WBHM – Press release, Sep 23, 2016.
Researchers at UAB have found a new way to create stem cells, one they hope will lead to more efficient and personalized medical treatments. The findings were published Tuesday in Cell Reports.
“In humans, we have more than 200 types of cells,” says Kejin Hu, lead researcher and an assistant professor at the UAB Stem Cell Institute. “But [in] all of these 200 types of cells, they contain the same generic material.”
While there are thousands of genes, any individual cell only expresses some of them. The particular combination of genes determines whether the cell is skin or muscle, for instance.
That process of gene expression starts through what’s called transcription. Transcription is kind of the cell’s way of “reading” the genetic information before going on to do something with it. It’s routine and ongoing, but transcription hits pause when the cell divides.
“How does the cell remember which gene is active, which gene is silenced?” says Hu. “How does the transcription machinery go back to the right place?”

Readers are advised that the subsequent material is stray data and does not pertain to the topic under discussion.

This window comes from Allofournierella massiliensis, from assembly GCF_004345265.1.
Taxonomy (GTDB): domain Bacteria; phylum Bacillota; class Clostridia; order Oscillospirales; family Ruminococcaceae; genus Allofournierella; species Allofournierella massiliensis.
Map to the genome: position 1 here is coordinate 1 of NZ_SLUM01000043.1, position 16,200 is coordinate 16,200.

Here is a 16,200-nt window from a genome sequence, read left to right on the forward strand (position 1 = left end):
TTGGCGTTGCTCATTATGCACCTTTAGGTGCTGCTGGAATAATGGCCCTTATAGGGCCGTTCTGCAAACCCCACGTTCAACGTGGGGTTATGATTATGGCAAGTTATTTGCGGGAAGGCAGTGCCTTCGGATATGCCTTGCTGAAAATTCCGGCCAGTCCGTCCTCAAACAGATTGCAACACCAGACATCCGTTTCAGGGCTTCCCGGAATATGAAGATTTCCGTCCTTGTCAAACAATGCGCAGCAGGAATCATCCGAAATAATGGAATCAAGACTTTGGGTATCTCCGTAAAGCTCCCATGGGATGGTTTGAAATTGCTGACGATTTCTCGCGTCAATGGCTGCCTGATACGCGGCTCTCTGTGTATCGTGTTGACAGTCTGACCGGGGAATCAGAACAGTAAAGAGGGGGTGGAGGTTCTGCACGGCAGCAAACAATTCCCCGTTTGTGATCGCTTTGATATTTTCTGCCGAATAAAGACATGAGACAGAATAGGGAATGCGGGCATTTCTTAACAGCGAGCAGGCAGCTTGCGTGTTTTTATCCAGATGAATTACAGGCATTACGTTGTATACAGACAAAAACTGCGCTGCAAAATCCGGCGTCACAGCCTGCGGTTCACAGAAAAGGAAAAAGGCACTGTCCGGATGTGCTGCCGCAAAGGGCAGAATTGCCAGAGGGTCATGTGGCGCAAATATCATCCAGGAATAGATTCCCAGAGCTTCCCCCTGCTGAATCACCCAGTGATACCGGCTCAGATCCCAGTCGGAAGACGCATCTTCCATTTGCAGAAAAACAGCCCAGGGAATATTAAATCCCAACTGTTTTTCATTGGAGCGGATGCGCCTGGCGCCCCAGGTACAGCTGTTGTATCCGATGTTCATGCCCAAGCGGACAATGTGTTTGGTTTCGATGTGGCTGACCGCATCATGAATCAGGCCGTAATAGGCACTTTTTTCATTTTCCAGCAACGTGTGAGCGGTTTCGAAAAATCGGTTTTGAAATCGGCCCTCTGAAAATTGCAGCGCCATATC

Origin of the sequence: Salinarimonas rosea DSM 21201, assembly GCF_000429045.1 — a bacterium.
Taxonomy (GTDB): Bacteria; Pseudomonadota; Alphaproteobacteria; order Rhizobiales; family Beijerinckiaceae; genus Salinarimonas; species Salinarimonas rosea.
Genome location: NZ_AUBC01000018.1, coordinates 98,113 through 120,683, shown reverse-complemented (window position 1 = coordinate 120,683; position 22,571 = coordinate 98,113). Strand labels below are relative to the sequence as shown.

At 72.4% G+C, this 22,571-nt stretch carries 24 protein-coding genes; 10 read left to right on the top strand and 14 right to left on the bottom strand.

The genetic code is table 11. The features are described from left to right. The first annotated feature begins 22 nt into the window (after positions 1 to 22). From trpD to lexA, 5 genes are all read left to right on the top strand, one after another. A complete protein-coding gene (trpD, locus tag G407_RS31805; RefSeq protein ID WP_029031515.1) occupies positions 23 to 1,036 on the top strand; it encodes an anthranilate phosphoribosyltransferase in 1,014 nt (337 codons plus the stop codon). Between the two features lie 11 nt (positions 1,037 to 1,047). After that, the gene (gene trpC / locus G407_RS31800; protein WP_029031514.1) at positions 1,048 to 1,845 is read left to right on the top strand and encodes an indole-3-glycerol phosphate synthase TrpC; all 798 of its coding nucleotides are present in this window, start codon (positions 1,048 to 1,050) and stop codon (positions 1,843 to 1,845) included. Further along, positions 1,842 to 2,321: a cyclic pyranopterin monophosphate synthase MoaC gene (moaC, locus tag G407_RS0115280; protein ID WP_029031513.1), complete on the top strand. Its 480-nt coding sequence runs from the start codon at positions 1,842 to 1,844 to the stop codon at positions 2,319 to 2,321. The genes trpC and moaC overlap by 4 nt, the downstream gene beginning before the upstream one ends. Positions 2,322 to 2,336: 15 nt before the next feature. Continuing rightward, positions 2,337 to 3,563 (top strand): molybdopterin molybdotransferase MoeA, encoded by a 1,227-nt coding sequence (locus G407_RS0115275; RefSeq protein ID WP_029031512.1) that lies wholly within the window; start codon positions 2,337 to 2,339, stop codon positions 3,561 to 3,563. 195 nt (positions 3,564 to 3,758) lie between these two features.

Hu says the cell has protein “bookmarks” so it knows where to pick up after it divides. But instead of allowing the cells to continue on their way, researchers can use chemicals to target these bookmarks and remove them. It’s as if the cell’s memory is wiped clean.
Scientists already knew they could target these bookmarks. But what Hu’s research shows is that once they were gone, cells could more easily be “reprogramed” into another type. They become stem cells.
A Simpler Way
This is not the only way to make stem cells, but Hu says this method is a better than current practices.
Embryonic stem cells come from human embryos. As a result, their use in research generates ethical controversy. Scientists can also create stem cells by transplanting the nucleus of an adult cell into an egg cell. But Hu says this method is technically difficult and only a few labs are capable of performing it successfully.
Hu says targeting the transcriptional bookmarks is simpler and could go a long way to developing personal medical therapies from a individual’s own cells. In theory, doctors could grow tissue or organs and heal our bodies like we repair cars. Using the reprogrammed cells from the patient would also eliminate the risk of rejection that comes with embryonic stem cells.
But Hu cautions we’re nowhere near that yet. He says reprogramming human cells is not efficient enough at this point to use clinically. It also takes more time than the nuclear transfer method.
“We still have a long way as a therapy,” says Hu. “We need a lot of improvement.”

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